Last year, in preparation for my genealogy vacation to Kansas, I followed up on missing information. I ordered several vital records and updated my searches on Internet sites. I received a death certificate for Mary Switzer. I had used a date range for her death in my request using dates my grandma vaguely remembered. When the certificate arrived I was so excited and immediately jumped onto the Internet to see what else I could find using the new data. After about an hour of finding lots of new information, I realized there were also lots of inconsistencies. After some analysis, I found that there are two Mary Switzers who were married to a Frank Switzer around the same time and same area of Kansas. The death certificate was not my 2nd great grandmother. Thankfully, I was able to obtain the correct death certificate before my trip. The correct death certificate led me to the cemetery in Halstead, Kansas.
I learned an important lesson that day – always take a moment to check your records and see if the vital record you received is really the ancestor you are looking for.
Yesterday, that self addressed envelope was a bright light on a difficult day with my almost 3 year old. I have been waiting about 3 months for a response from the Pennsylvania Department of Health. After opening the death certificate for Edward D Lahey, I went to my computer to verify that it was my Edward. Almost immediately my spirits fell. This was obviously not my Edward. This Edward died in 1973. My Edward died between 1910-1920. I am going to see if I can find any further information narrowing down the date of death before attempting to order this death certificate again.
After some irritation at the Department of Heath for not looking the details listed in my request, I poured myself a glass of wine and got over it. I decided instead that the next time I go to Northern Virginia to visit my parents, we will just have to take a mini genealogy vacation to Pittsburgh. We still have some relatives living there to visit, cemeteries to document, and prove the parents of Edward if we can.
When I began writing this blog earlier this year, my intention for the blog was to share stories with my family about our ancestors. I did not realize that the wonderful geneabloggers community would quickly outnumber the number of family members who actually read my blog. In fact, I think the only family members who read my blog consistantly are my mom and husband. In fact, the blog has served a much different purpose for me so far. Writing has focused my research, organization, and goals for my continuing hunt for ancestors.
Last week I received an email from a cousin who found my blog by googling a family name. It was so exciting to receive that email! I had read about other genealogy bloggers who use their blogs as ‘cousin bait’ but never thought that it would apply to me.
This person is a cousin on my husband’s side of the family and has emailed with me several times. I cannot thank him enough for sharing his story and family photos with me. I look forward to more communication with him and hopefully a fuller picture of the life of my husband’s great grandfather, Charles Frank Gingg.
I was doing some work on my re-organization of digital genealogy files yesterday. I found a digital census image that was not added to my genealogy software. It was the 1900 Federal Census for James Dempsey in Pittsburgh, Pennsylvania.
I printed a census form and transcribed the image. I also added the citation to my genealogy software and to the digital image. I was reviewing the transcription and realized that I had no note of James Dempsey being a naturalized citizen in my software. I was so excited to find a new piece of information!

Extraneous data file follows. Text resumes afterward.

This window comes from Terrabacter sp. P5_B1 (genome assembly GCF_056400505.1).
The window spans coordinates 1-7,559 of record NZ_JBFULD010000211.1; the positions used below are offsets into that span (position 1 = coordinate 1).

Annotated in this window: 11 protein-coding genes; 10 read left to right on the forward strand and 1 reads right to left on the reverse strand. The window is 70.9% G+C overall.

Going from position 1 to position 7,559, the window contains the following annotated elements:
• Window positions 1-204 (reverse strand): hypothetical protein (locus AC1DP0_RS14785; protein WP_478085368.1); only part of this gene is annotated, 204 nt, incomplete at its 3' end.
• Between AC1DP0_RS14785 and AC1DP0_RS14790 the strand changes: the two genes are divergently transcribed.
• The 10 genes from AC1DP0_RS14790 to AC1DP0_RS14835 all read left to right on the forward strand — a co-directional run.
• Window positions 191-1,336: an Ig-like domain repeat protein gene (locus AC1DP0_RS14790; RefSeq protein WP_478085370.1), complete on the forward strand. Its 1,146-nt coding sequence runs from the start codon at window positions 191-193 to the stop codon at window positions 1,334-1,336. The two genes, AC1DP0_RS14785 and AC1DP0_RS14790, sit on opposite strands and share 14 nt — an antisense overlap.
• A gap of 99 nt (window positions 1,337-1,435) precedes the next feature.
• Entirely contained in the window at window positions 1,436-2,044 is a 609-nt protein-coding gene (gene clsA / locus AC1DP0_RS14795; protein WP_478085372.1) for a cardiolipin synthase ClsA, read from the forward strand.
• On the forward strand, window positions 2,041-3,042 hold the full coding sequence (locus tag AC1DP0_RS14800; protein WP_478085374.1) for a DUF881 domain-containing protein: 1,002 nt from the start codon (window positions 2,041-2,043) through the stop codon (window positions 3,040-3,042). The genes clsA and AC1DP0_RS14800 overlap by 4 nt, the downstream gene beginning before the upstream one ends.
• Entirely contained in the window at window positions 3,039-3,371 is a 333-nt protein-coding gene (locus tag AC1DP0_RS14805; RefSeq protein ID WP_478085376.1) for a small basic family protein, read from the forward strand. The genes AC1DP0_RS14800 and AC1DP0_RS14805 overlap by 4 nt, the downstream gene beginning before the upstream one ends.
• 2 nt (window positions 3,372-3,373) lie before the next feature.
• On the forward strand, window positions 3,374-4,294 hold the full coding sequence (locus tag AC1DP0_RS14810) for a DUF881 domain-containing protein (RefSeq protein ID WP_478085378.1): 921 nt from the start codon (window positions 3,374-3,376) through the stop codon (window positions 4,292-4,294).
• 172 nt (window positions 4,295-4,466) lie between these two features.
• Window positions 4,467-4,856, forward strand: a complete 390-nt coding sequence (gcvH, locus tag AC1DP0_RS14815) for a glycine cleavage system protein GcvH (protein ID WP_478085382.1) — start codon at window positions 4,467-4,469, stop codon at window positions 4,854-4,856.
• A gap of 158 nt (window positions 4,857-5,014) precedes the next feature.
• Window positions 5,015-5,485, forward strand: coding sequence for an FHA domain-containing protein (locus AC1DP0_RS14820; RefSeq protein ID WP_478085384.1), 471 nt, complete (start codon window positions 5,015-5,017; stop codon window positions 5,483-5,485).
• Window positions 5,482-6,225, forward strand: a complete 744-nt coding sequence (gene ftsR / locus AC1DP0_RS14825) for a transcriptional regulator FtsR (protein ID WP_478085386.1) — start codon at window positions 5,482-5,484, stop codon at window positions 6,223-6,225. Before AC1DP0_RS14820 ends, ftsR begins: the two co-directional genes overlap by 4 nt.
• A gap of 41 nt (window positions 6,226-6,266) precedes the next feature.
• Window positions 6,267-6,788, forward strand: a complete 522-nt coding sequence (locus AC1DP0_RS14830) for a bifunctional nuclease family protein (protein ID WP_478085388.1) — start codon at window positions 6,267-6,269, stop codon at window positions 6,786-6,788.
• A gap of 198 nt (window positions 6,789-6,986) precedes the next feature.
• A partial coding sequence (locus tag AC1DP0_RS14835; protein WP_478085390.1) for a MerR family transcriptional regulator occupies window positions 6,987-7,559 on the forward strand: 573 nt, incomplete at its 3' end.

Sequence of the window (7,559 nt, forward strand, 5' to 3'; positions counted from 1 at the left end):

I quickly felt like a fool when I took a look at the 1910, 1920, and 1930 census images for James. I already had this information and had missed it.
I did not understand the importance of those two little letters “Na” when I started researching my family. I am sure that I was in such a rush to find more census images that I did not follow up with the information that I had.
So learn from my mistake. Review the research you have already completed. There might be a little gold nugget hiding in what you have already collected. I am adding to my goal list to do a complete review of the documents I have when I finish my organization project.
I ordered the naturalization paperwork for James Dempsey from NARA. I am hoping that this will lead me to information pinpointing exactly when he immigrated to the United Stated from Scotland. It might also have information about where in Scotland he is from.
Wikipedia defines genealogy as:
Genealogy (from Greek: γενεά, genea, “generation”; and λόγος, logos, “knowledge”) is the study of families and the tracing of their lineages and history. Genealogists use oral traditions, historical records, genetic analysis, and other records to obtain information about a family and to demonstrate kinship and pedigrees of its members. The results are often displayed in charts or written as narratives.
This summer has been been very busy for my family. My sister and my husband’s brother and sister have all gotten married in the last 8 weeks! We are so happy for all three of them and their new spouses. They have chosen wonderful life partners and we know that they will be very happy.
The genealogist in me is excited too. We have been creating genealogy this summer. All of these weddings have created a whole new set of records to demonstrate my new extended kinship. The genealogy geek in me has asked all of our siblings for copies of their marriage licenses to add to my collection. I need these to correctly add a citation to their marriages in my genealogy software. I am also going to create a document for each wedding that describes the day and all of the fun details. This will also be added to my notes for future generations to get a glimpse at what weddings were like in the early 21st century.